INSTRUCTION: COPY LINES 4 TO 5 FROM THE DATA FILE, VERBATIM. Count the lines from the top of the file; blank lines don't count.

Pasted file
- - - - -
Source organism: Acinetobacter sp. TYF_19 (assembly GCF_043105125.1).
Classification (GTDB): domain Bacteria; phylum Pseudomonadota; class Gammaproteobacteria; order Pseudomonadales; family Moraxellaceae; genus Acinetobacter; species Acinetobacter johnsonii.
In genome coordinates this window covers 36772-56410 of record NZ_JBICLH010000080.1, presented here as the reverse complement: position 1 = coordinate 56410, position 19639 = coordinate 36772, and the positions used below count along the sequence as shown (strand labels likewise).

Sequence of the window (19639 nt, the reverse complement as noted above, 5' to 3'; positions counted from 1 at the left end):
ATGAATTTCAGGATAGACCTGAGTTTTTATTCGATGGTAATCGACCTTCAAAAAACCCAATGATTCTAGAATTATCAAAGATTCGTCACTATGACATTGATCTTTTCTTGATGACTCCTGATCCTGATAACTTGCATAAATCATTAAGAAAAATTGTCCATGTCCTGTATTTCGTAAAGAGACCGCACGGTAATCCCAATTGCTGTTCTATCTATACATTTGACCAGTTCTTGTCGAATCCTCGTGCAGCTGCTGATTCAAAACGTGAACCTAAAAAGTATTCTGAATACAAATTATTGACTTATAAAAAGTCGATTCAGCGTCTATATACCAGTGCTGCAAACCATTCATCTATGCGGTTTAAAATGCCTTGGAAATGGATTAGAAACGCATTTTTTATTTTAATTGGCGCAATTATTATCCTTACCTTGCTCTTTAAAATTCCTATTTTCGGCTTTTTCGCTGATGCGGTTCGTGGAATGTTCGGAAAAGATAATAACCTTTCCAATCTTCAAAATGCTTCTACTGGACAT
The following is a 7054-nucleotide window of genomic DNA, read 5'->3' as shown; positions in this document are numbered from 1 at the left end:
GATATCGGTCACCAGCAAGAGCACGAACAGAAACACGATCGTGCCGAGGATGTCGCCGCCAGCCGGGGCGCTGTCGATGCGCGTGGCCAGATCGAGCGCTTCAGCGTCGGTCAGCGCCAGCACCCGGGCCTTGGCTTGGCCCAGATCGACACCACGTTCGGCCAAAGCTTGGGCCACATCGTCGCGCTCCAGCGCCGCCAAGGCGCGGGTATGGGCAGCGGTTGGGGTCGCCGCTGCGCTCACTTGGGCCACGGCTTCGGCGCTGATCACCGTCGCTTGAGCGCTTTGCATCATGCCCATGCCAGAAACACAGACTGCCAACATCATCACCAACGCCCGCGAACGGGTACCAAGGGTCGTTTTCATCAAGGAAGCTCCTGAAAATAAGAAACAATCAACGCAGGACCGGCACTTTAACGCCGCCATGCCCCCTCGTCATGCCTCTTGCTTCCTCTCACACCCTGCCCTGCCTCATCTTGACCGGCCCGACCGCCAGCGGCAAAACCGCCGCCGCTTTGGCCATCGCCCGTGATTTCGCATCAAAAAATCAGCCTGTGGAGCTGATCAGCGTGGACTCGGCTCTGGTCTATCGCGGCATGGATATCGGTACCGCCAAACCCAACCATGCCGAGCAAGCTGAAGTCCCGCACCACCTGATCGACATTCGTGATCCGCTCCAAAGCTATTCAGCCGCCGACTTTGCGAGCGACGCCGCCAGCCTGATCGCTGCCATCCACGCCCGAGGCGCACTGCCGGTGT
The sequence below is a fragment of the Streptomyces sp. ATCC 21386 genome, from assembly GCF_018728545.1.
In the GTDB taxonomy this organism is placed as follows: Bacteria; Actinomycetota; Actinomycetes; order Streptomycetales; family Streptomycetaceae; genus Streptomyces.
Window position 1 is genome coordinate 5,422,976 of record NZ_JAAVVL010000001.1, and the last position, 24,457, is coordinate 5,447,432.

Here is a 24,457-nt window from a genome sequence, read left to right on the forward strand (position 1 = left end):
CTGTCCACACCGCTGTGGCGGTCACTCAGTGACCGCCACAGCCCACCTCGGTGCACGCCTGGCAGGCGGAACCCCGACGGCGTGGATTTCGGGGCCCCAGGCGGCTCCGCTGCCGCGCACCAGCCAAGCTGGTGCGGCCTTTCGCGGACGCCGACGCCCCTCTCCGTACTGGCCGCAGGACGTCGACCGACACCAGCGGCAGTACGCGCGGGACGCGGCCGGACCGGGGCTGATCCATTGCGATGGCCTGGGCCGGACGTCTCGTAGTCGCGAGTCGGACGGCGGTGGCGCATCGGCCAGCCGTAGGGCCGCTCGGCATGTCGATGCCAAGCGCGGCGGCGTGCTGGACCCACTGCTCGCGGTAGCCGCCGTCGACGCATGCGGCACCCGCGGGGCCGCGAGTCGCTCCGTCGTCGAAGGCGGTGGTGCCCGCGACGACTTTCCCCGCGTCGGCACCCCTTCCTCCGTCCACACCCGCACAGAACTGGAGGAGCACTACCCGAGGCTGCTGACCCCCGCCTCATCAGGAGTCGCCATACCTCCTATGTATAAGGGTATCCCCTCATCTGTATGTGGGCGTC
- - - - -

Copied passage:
Sequence of the window (19639 nt, the reverse complement as noted above, 5' to 3'; positions counted from 1 at the left end):
ATGAATTTCAGGATAGACCTGAGTTTTTATTCGATGGTAATCGACCTTCAAAAAACCCAATGATTCTAGAATTATCAAAGATTCGTCACTATGACATTGATCTTTTCTTGATGACTCCTGATCCTGATAACTTGCATAAATCATTAAGAAAAATTGTCCATGTCCTGTATTTCGTAAAGAGACCGCACGGTAATCCCAATTGCTGTTCTATCTATACATTTGACCAGTTCTTGTCGAATCCTCGTGCAGCTGCTGATTCAAAACGTGAACCTAAAAAGTATTCTGAATACAAATTATTGACTTATAAAAAGTCGATTCAGCGTCTATATACCAGTGCTGCAAACCATTCATCTATGCGGTTTAAAATGCCTTGGAAATGGATTAGAAACGCATTTTTTATTTTAATTGGCGCAATTATTATCCTTACCTTGCTCTTTAAAATTCCTATTTTCGGCTTTTTCGCTGATGCGGTTCGTGGAATGTTCGGAAAAGATAATAACCTTTCCAATCTTCAAAATGCTTCTACTGGACAT